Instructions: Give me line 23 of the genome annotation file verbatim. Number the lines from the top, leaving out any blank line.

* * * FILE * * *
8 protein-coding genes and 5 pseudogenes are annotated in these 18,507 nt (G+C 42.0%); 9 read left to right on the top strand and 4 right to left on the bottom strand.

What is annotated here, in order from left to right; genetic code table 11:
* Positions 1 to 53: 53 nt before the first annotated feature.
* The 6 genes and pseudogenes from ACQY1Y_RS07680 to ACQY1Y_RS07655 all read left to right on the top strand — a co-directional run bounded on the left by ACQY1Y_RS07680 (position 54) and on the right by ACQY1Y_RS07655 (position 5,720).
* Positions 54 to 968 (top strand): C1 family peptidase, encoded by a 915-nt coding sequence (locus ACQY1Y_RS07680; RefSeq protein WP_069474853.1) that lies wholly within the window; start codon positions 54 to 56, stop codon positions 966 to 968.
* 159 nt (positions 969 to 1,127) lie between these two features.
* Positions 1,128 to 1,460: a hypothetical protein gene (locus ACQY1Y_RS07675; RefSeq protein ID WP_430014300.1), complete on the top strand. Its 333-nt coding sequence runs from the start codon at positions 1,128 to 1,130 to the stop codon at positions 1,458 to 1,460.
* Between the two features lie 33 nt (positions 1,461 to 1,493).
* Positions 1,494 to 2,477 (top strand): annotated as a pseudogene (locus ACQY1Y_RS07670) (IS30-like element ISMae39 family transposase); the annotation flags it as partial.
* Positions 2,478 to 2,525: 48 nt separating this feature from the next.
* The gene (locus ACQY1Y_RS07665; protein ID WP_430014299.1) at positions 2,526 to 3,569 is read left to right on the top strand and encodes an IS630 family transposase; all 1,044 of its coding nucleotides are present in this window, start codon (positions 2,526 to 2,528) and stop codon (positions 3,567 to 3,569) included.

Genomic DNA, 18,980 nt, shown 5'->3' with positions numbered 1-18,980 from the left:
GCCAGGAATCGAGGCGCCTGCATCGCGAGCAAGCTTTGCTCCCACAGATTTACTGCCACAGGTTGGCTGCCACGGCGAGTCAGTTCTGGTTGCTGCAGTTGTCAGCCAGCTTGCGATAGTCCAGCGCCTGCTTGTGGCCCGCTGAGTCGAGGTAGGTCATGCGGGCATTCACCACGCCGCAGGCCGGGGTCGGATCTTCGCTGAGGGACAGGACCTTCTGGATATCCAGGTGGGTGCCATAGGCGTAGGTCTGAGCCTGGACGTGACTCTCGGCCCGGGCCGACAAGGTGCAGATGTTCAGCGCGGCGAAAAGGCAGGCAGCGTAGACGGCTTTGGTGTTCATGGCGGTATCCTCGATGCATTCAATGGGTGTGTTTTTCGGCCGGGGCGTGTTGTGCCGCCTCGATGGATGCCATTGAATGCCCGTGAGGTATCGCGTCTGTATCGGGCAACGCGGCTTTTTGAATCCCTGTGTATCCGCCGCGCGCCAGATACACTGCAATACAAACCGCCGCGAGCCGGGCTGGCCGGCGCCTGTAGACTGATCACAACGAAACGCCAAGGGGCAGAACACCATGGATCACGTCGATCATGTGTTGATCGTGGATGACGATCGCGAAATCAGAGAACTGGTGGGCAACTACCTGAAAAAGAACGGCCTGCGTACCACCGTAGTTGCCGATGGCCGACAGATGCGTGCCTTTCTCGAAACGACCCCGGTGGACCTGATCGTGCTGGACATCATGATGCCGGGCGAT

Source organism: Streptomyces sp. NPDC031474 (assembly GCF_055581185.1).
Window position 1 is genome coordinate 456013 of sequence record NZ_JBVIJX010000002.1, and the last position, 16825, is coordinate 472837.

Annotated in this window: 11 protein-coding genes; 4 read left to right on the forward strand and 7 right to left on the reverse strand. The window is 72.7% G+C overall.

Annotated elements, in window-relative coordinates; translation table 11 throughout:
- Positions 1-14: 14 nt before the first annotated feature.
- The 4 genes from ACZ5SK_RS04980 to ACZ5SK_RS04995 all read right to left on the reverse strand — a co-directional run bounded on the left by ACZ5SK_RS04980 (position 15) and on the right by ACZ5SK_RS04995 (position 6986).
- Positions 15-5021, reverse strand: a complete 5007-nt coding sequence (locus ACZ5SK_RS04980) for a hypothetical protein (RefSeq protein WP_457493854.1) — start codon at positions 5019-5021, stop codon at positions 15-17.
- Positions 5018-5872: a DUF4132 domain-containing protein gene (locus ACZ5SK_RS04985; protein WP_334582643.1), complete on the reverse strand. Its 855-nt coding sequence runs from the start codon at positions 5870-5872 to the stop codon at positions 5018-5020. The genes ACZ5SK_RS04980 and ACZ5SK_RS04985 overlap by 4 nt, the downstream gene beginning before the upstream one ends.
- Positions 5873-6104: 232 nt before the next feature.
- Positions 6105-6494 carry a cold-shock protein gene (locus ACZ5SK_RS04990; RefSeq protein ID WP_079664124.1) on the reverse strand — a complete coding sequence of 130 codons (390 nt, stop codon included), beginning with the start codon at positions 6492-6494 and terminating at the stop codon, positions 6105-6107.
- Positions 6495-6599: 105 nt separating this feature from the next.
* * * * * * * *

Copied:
- Positions 6105-6494 carry a cold-shock protein gene (locus ACZ5SK_RS04990; RefSeq protein ID WP_079664124.1) on the reverse strand — a complete coding sequence of 130 codons (390 nt, stop codon included), beginning with the start codon at positions 6492-6494 and terminating at the stop codon, positions 6105-6107.